"Military-connected students are a special and unique population," Mercer said. "If military-connected students are in a school system where the teachers understand, are supportive and build that type of culture with other students, it's better for everybody involved. That's what we want to create at Kansas State University."


Border War inspires film about Underground Railroad

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Long before the term Border War was co-opted by sports enthusiast, it defined a period in Kansas history during which abolitionists — including those in Wabaunsee County — fought for the soul of this nation. That story is being captured in a new documentary produced by the College of Education titled "Dawn of Day: Stories from the Underground Railroad." The hourlong premiere is scheduled at 1 p.m. Thursday, May 5, in the K-State Student Union's Forum Hall. The event is free and open to the public, and the documentary will be available on the college's website as a resource for teachers. The film was commissioned by Debbie Mercer, dean of the college, and it is narrated by Richard Pitts, executive director of the Wonder Workshop. It also includes in-depth interviews with Michael Stubbs, a historian; Madge McDonald, a descendant of area abolitionists; and Brad Burenheide, historian and associate professor of curriculum and instruction.

Mercer commissioned the film after the college's videographer Rusty Earl approached her with the idea. Her response was immediate. "It is important," Mercer said. "We don't want part of our history to be forgotten or assume that children are going to automatically know or pick up on what we think is important. We need to very purposeful in what we share with with them and what we teach them."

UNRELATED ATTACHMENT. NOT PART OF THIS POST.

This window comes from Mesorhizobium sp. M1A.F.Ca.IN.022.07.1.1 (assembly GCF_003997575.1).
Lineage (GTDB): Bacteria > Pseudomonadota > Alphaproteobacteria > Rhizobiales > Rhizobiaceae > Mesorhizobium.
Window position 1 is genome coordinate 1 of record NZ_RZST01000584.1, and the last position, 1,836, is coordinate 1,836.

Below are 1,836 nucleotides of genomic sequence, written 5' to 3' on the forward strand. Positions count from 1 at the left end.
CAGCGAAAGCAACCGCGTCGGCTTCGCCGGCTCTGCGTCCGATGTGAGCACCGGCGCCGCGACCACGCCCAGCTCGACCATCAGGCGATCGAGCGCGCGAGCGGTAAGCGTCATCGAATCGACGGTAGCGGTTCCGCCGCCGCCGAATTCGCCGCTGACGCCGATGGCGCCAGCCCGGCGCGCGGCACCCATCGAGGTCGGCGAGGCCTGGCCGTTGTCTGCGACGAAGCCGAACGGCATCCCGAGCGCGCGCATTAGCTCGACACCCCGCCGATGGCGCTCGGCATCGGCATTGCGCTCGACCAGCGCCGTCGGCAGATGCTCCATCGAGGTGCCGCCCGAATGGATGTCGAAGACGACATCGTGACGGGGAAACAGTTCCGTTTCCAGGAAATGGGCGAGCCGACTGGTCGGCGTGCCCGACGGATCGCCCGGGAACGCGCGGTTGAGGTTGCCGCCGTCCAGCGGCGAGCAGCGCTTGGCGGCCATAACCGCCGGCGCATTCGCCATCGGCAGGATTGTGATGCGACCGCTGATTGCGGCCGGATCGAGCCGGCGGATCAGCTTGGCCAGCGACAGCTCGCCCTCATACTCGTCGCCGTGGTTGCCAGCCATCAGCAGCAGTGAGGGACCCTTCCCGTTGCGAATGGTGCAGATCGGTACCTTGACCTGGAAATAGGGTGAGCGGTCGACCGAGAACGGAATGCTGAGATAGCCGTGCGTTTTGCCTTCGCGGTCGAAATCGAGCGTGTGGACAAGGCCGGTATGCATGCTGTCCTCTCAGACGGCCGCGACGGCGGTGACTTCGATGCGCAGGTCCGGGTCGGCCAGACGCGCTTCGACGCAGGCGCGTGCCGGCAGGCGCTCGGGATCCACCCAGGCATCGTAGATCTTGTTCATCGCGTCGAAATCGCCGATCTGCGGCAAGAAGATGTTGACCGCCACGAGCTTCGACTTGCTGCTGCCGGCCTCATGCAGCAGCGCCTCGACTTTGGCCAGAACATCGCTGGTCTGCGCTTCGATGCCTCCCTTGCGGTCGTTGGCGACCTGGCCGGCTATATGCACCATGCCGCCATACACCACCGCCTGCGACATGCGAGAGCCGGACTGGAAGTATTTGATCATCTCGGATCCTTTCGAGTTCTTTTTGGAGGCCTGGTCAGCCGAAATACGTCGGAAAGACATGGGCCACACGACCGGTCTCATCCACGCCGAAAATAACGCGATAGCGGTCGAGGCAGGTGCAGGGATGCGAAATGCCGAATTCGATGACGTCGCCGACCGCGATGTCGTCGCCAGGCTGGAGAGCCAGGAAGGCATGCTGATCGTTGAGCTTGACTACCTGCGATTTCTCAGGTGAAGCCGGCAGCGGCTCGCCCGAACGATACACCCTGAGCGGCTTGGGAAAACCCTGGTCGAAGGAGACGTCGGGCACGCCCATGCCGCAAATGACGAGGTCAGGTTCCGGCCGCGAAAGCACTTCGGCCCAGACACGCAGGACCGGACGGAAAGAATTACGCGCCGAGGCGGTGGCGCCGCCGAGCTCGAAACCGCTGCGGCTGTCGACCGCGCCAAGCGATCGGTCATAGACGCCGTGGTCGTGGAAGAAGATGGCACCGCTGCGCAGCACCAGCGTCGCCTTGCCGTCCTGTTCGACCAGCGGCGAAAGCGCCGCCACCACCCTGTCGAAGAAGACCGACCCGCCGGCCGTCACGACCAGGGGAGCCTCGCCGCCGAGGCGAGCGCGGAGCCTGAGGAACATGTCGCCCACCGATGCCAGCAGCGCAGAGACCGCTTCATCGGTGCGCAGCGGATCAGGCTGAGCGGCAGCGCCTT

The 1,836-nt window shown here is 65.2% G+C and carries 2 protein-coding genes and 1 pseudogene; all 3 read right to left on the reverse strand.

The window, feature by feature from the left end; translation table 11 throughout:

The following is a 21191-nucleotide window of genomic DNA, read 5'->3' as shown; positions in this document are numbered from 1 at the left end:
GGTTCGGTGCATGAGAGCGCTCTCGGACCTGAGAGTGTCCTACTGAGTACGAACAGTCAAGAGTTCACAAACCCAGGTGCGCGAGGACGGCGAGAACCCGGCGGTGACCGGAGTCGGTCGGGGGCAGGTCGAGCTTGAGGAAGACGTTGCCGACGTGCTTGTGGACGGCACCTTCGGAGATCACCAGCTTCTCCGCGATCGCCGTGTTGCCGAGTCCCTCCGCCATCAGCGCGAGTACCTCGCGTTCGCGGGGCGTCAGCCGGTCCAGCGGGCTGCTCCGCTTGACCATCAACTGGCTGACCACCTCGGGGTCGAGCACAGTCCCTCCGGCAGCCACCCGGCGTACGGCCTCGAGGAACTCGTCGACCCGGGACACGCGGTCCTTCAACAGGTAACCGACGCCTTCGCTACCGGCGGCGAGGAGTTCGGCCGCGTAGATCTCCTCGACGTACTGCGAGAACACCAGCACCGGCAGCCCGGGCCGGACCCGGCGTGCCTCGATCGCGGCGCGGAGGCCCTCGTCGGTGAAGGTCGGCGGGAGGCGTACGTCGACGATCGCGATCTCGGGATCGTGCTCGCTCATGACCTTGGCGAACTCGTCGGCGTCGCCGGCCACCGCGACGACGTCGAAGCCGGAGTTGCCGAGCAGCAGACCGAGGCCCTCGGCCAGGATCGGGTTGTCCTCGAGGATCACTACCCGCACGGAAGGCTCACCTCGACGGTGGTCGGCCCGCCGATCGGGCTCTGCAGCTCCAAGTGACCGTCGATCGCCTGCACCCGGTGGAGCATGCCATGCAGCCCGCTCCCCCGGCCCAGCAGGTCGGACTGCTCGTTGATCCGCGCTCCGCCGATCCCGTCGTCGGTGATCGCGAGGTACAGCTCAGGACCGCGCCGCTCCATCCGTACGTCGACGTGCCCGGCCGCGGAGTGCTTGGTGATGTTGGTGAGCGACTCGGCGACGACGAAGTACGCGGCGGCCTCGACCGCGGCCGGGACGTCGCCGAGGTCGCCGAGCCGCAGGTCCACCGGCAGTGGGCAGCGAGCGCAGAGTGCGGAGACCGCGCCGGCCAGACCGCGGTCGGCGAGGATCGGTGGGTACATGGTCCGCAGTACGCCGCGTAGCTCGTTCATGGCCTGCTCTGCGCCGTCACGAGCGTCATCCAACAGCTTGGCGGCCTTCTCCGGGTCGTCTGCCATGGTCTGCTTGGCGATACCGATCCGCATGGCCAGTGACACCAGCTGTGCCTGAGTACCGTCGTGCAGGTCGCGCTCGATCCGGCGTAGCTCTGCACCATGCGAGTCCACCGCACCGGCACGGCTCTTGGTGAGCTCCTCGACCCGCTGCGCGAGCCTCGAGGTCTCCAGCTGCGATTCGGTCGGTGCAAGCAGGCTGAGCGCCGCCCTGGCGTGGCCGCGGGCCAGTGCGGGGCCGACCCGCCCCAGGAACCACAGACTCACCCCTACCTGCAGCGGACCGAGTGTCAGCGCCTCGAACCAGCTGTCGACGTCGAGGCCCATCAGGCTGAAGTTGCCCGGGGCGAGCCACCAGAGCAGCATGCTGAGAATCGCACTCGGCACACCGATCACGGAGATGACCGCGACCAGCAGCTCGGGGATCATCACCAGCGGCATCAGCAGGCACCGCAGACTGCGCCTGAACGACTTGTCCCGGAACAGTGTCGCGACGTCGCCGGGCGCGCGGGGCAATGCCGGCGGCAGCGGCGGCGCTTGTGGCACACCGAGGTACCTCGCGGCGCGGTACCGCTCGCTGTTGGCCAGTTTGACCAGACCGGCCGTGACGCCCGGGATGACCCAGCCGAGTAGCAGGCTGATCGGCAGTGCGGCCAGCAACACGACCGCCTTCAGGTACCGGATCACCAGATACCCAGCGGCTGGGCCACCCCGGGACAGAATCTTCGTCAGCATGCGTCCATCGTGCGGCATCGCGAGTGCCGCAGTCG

Lifelong Kansans may think they know the story behind how Kansas became a Free State but according to one faculty member, few realize the true importance of the Kansas Territory in the defining issues of the time. "The Kansas-Nebraska Act ignited the first piece of tinder that would be the Civil War," Burenheide said. "Here, in Kansas, is the start of the modern United States in my opinion," noting people identified themselves by their home state before the Civil War and as an American after it.

Pitts is excited about this project because it combines his greatest passions: educating children and history. "So often we drive past places we think we know and don't even stop to think what really went here," he said in the film. "In 1985, I first came to Manhattan, Kansas, as a student and was introduced to some of the stories about the Underground Railroad. As I began teaching and working with kids, I've tried to share my love of history with them. To me, history is a current event, whatever came before us, acts upon our lives today."